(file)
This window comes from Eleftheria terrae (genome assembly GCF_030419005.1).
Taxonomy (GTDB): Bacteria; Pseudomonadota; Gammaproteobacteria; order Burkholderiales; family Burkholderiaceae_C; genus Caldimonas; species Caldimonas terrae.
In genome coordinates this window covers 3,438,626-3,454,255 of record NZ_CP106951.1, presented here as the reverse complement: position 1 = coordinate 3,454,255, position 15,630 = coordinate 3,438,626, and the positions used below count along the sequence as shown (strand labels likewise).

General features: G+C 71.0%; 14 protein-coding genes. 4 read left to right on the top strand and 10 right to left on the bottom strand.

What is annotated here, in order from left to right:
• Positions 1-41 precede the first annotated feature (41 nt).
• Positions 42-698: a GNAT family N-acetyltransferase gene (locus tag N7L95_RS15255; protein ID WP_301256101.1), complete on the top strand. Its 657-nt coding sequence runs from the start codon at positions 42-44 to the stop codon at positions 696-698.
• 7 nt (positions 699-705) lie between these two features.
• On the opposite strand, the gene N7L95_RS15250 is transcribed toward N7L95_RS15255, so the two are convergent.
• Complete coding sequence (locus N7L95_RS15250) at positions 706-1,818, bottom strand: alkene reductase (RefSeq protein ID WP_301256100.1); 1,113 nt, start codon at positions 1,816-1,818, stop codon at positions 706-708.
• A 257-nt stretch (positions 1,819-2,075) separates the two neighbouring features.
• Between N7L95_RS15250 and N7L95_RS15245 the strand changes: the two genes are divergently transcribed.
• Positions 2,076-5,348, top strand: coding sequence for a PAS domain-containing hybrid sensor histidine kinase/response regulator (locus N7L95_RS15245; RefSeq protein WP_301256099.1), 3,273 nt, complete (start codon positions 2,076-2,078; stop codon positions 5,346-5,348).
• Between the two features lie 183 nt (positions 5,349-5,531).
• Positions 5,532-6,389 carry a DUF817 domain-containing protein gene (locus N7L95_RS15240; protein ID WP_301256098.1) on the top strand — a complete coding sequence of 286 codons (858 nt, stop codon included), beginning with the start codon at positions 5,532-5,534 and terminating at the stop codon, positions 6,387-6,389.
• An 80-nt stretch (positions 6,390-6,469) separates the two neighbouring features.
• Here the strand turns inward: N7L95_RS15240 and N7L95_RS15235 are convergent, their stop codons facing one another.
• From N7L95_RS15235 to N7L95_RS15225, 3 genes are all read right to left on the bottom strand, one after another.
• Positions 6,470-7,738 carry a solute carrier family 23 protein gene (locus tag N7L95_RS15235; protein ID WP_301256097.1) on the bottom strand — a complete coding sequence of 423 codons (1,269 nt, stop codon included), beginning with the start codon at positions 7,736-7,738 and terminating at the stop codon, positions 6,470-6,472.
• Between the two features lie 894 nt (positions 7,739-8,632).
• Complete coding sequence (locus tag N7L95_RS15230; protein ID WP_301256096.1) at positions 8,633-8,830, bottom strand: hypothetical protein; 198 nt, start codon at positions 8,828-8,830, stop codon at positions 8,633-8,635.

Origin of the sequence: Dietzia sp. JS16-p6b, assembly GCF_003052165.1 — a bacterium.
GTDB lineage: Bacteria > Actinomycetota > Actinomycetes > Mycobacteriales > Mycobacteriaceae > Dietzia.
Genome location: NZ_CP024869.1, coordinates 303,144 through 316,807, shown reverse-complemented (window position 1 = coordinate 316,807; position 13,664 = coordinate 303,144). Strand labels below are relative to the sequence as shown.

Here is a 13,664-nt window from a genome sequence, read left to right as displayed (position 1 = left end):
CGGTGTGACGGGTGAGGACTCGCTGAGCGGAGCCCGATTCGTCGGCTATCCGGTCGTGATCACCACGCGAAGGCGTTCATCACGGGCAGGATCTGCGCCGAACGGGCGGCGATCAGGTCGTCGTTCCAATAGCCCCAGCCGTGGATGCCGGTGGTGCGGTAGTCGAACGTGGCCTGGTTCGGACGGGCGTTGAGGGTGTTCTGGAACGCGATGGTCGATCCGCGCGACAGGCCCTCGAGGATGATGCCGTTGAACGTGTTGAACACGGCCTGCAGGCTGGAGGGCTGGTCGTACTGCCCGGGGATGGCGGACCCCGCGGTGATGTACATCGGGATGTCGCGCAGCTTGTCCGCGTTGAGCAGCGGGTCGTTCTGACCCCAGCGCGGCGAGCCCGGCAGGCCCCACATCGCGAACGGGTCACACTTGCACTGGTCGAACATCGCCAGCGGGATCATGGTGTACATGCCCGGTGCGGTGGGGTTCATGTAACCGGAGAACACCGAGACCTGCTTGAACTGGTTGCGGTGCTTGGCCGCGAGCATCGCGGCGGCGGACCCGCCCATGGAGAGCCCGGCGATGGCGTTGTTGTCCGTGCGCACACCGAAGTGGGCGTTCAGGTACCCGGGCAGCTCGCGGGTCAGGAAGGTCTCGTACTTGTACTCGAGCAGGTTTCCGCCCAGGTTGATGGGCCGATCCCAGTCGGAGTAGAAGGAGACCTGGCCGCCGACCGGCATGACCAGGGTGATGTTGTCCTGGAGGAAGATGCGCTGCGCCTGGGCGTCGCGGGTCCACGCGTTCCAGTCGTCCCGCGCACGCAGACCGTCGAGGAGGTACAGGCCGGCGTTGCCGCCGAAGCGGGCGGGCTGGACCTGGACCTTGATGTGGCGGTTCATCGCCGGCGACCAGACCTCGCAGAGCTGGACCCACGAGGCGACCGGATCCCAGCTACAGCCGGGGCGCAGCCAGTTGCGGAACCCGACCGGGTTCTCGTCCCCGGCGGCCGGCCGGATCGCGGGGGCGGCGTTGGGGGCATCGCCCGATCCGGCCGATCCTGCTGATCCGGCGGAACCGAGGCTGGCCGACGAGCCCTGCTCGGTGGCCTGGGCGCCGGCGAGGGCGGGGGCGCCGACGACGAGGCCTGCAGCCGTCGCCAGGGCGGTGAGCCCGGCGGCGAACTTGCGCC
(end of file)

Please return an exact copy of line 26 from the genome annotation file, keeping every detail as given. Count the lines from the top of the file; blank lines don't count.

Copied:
CGGTGTGACGGGTGAGGACTCGCTGAGCGGAGCCCGATTCGTCGGCTATCCGGTCGTGATCACCACGCGAAGGCGTTCATCACGGGCAGGATCTGCGCCGAACGGGCGGCGATCAGGTCGTCGTTCCAATAGCCCCAGCCGTGGATGCCGGTGGTGCGGTAGTCGAACGTGGCCTGGTTCGGACGGGCGTTGAGGGTGTTCTGGAACGCGATGGTCGATCCGCGCGACAGGCCCTCGAGGATGATGCCGTTGAACGTGTTGAACACGGCCTGCAGGCTGGAGGGCTGGTCGTACTGCCCGGGGATGGCGGACCCCGCGGTGATGTACATCGGGATGTCGCGCAGCTTGTCCGCGTTGAGCAGCGGGTCGTTCTGACCCCAGCGCGGCGAGCCCGGCAGGCCCCACATCGCGAACGGGTCACACTTGCACTGGTCGAACATCGCCAGCGGGATCATGGTGTACATGCCCGGTGCGGTGGGGTTCATGTAACCGGAGAACACCGAGACCTGCTTGAACTGGTTGCGGTGCTTGGCCGCGAGCATCGCGGCGGCGGACCCGCCCATGGAGAGCCCGGCGATGGCGTTGTTGTCCGTGCGCACACCGAAGTGGGCGTTCAGGTACCCGGGCAGCTCGCGGGTCAGGAAGGTCTCGTACTTGTACTCGAGCAGGTTTCCGCCCAGGTTGATGGGCCGATCCCAGTCGGAGTAGAAGGAGACCTGGCCGCCGACCGGCATGACCAGGGTGATGTTGTCCTGGAGGAAGATGCGCTGCGCCTGGGCGTCGCGGGTCCACGCGTTCCAGTCGTCCCGCGCACGCAGACCGTCGAGGAGGTACAGGCCGGCGTTGCCGCCGAAGCGGGCGGGCTGGACCTGGACCTTGATGTGGCGGTTCATCGCCGGCGACCAGACCTCGCAGAGCTGGACCCACGAGGCGACCGGATCCCAGCTACAGCCGGGGCGCAGCCAGTTGCGGAACCCGACCGGGTTCTCGTCCCCGGCGGCCGGCCGGATCGCGGGGGCGGCGTTGGGGGCATCGCCCGATCCGGCCGATCCTGCTGATCCGGCGGAACCGAGGCTGGCCGACGAGCCCTGCTCGGTGGCCTGGGCGCCGGCGAGGGCGGGGGCGCCGACGACGAGGCCTGCAGCCGTCGCCAGGGCGGTGAGCCCGGCGGCGAACTTGCGCC